The Jewish divorce process must be supervised by a Beth Din (rabbinic court). This is a court constituting three rabbis competent in halacha (Jewish law). Also present must be a scribe (who will write out the bill of divorcement) and two witnesses, who may also be rabbinic members of the Beth Din. All of these participants must be observant Jews unrelated to each other or the couple.
In instances where geography or other reasons make it impossible or undesirable to have both parties together, the procedure can be performed through a proxy or power of attorney. It is possible to arrange a proper gett without any contact between the divorcing husband and wife. The entire process normally takes only a couple of hours and does not require hearings or other additional proceedings.
After the grounds for the divorce have been presented, each member of the Beth Din takes it in turn to ask the husband if he is still determined to divorce his wife. Each time the husband must reply in the affirmative. The free will and agreement to divorce of both husband and wife are next ascertained by each of them answering a number of standardised questions. If their answers prove mutual consent, the gett is then written.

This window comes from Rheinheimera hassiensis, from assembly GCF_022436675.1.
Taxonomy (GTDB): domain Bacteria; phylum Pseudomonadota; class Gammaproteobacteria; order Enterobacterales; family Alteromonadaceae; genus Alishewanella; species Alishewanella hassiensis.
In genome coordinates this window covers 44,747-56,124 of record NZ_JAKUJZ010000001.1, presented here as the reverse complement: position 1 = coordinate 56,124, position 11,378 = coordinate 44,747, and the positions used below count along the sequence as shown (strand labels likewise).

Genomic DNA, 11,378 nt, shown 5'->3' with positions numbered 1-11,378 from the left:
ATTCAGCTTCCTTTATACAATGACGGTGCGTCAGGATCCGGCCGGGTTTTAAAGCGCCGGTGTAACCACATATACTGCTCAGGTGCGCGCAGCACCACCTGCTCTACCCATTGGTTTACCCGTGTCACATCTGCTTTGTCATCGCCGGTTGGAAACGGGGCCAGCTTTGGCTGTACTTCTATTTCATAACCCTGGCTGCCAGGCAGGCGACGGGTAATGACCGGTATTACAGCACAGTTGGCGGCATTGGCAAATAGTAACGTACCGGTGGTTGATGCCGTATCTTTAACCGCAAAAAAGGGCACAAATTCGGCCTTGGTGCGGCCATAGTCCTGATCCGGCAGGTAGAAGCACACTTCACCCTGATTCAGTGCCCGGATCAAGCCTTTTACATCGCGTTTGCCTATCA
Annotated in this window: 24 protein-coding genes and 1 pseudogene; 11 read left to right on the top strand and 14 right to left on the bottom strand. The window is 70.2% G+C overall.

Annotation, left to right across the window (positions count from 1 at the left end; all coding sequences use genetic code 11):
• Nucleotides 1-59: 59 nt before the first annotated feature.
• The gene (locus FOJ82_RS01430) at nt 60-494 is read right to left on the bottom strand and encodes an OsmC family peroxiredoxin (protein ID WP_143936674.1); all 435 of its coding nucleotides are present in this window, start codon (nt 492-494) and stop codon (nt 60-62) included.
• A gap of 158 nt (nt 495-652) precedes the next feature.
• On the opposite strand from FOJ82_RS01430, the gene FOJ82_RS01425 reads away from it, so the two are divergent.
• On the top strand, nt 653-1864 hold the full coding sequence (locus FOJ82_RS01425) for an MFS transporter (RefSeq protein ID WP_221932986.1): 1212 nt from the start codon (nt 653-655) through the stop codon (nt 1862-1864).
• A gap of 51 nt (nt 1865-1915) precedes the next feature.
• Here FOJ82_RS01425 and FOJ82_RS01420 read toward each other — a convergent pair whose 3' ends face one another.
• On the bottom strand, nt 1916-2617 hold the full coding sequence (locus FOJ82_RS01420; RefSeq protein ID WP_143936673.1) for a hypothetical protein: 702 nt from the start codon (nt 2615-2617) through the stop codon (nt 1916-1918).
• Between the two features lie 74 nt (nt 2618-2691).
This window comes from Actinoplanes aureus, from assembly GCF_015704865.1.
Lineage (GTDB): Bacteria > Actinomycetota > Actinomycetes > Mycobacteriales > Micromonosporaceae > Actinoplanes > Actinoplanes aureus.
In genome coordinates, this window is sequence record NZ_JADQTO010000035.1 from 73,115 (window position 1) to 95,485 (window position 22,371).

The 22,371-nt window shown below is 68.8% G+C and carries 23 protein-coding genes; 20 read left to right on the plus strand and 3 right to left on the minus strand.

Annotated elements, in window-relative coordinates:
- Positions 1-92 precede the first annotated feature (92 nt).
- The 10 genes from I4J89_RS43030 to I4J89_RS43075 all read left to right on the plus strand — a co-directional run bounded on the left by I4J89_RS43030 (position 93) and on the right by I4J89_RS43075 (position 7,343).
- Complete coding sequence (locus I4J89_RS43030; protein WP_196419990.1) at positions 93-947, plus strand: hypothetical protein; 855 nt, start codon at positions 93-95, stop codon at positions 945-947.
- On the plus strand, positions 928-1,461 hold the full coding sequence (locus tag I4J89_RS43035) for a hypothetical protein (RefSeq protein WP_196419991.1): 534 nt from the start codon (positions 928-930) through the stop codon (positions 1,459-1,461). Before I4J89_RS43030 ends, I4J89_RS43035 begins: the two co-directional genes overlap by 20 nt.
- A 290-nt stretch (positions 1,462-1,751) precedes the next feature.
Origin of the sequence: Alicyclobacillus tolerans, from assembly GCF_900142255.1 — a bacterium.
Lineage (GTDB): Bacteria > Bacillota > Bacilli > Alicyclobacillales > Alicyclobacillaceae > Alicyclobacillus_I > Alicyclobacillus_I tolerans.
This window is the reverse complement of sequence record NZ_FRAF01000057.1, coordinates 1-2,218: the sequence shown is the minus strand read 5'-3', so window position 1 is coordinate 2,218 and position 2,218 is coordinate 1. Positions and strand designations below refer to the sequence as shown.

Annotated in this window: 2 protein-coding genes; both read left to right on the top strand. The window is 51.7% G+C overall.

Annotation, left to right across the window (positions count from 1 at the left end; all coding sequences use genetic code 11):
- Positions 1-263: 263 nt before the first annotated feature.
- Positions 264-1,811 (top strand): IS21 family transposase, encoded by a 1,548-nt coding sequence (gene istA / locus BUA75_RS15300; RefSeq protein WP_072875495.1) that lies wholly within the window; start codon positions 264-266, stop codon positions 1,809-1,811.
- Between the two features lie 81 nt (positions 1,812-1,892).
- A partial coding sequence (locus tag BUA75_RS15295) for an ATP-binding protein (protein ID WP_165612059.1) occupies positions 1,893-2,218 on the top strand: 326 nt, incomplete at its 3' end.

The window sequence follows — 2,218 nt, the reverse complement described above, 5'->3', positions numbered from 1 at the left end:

The gett is actually a 12-line religious legal document which breaks the existing bond created through marriage and acknowledges that the couple divorcing are now free to remarry according to Jewish law. It makes no reference to responsibility, blame, fault or settlement details. The required statements made during the proceedings are neutral and non-recriminating or demeaning.
The gett has no bearing on any aspect of the civil divorce and settlement. No religious blessing or divine reference is included. No prayer or profession of faith is required. Before qualified witnesses and the officiating rabbi, the gett is prepared at the request of the husband. The witnesses sign the document and it is reviewed carefully for every requirement.
The completed gett is then physically handed to the husband. Based upon Biblical instructions, he holds it over his head and drops it into his wife’s hands while reciting a formula which frees her from him and their marriage, thereby enabling her to remarry.